A guide to securing your Google account
Keeping personal information private and staying safe online need not be difficult. Here’s how you can configure your Google account settings to make your browsing more secure.
Whether you’re sending an email, shopping online or driving in unfamiliar territory, the odds are you’re tapping on Google’s incredibly diverse range of web services to get things done. Gmail, Google Search, Google Maps and more have become so integral to most people’s lives that one’s Google account is like a passport to the digital world.
Now imagine losing that passport, or having it hijacked by some malicious actor to perform shady activities online. That would certainly make for an unpleasant experience. Rather than go through the hassle of recovering a compromised account, why not prevent a breach in the first place? Here’s how to make sure that you are completely in control of your Google account.
Run a security checkup
This is something that Google recommends doing at least once a year (though it doesn’t hurt to do it more regularly). While signed in to your Google account on your browser, key in this URL: https://myaccount.google.com/security-checkup
On this page, you’ll be presented with an overview of your account’s security, with various settings and features to adjust, like:
- Sign-in & recovery
- Your devices
- Recent security events
- Third-party access
- Password checkup
(a) Sign-in & recovery
This tab prompts you to set up a range of methods to verify your account. Google can use these to confirm your identity and rule out suspicious activity. For example, you can provide Google with a phone number for two-factor authentication, or input an alternate email address for Google to send you confidential information in the event you need to recover a compromised account (also useful when you’ve forgotten your password and need to reset it).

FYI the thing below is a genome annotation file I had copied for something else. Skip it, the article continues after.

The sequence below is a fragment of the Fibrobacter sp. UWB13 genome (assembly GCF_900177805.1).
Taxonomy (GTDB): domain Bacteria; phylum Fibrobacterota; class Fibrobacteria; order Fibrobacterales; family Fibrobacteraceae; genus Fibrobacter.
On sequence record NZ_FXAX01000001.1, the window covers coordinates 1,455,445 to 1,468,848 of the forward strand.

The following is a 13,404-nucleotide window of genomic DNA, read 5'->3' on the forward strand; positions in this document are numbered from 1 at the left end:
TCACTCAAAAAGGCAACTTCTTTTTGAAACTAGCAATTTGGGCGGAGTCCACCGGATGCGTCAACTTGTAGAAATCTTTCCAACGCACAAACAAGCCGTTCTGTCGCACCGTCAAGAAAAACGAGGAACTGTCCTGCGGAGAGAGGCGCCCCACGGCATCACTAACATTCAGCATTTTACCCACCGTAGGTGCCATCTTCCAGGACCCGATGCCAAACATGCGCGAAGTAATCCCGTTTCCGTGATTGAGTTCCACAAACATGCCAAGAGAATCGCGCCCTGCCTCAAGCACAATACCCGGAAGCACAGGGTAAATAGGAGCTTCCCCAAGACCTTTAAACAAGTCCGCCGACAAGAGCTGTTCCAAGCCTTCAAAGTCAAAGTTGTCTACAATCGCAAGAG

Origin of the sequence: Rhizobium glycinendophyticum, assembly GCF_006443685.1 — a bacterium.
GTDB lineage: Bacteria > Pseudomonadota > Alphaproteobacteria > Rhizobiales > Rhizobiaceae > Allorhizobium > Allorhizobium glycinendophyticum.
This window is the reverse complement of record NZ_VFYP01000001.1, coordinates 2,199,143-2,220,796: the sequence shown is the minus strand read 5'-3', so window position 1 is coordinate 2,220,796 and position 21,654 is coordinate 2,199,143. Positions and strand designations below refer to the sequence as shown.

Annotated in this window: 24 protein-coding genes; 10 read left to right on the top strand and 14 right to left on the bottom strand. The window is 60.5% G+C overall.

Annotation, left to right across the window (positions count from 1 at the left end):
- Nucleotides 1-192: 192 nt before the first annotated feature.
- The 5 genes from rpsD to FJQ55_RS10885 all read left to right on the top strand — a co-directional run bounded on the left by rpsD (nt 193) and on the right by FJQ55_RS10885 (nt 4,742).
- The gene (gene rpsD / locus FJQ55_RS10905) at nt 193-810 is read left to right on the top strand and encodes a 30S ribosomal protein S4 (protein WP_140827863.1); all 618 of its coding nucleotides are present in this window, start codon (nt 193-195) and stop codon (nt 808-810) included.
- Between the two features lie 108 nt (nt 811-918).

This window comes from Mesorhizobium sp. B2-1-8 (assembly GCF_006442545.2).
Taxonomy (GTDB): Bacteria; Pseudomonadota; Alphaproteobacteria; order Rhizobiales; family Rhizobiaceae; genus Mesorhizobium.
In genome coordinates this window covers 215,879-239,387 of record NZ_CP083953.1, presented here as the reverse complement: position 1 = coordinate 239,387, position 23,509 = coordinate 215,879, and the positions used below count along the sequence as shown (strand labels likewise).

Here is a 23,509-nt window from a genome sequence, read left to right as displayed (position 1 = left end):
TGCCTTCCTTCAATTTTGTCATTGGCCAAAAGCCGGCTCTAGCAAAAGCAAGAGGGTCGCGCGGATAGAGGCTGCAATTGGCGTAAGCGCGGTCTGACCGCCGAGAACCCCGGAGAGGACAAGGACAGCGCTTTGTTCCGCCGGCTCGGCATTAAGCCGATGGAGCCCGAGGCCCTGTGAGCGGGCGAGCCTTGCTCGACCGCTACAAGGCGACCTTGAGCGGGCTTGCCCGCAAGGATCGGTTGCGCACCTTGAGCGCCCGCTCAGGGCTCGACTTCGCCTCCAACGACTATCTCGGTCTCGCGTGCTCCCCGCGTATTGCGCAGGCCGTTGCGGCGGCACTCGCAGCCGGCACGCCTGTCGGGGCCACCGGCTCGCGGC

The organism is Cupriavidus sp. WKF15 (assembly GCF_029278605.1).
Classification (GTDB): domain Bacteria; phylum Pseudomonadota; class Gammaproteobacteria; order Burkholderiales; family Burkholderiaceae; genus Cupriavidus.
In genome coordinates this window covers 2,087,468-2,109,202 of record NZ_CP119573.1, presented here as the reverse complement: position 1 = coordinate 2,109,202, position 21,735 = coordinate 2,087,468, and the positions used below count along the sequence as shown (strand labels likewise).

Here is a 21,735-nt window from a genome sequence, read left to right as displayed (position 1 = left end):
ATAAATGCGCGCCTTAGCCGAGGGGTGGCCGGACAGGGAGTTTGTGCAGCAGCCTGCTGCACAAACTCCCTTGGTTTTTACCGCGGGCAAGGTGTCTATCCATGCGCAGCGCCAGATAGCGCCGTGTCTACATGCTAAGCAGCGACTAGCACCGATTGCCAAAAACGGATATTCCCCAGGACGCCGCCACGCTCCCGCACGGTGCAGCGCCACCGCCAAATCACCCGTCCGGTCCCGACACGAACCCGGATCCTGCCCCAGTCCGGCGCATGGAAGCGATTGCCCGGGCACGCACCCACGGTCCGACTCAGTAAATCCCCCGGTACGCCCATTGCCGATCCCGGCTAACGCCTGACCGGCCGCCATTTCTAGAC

(b) Your devices
According to Statista, there are 6.58 network connected devices per person around the globe. This can make it difficult to keep track of which devices are linked to your Google account. Under the ‘Your devices’ tab, you’ll find a consolidated list of all the devices that you’re currently signed in to. From there, you can immediately sign out from any unrecognised devices on that list. Google will also encourage you to change your password if there are unrecognised devices registered with your account, and will sign you out of all devices except the one you’re using to initiate the change in password.
(c) Recent security events
Sometimes, no news is good news, so if you don’t see any incident reports under this tab, you should feel relieved. Google runs its own security scans in the background and will notify you if it detects unusual security events such as a sign-in from a new device, or changes to a sensitive account setting. For example, if you updated your recovery email address based on the above instructions, expect to receive an email informing you of the change.
(d) Third-party access
For convenience, many of us link third-party apps to our Google accounts. Under this ‘Third-party access’ tab, you’ll be able to view the entire list of apps and sites with access to your information via Google. From here, you can check what kind of permissions have been granted to each app, and when those permissions were granted. For instance, if you have the ActiveSG app installed, it can see and add to your Google Fit physical activity, speed and distance data. Also, if you no longer use a particular third-party app, consider removing its access to your Google account to reduce security risks.
(e) Password checkup
Weak passwords are one of the foremost reasons internet accounts get compromised. Google recommends that your password should contain at least eight characters, with a combination of numbers, letters and symbols, and it shouldn’t contain personal information and commonly used words. Using Google’s ‘Password checkup’ function, you can check your saved passwords for security issues, including whether you have reused them across multiple accounts.
With these tips, hopefully, you’ll find that staying safe online isn’t difficult—all it takes is a little bit of effort to configure your account settings properly.https://www.tech.gov.sg/media/technews/guide-to-securing-your-google-account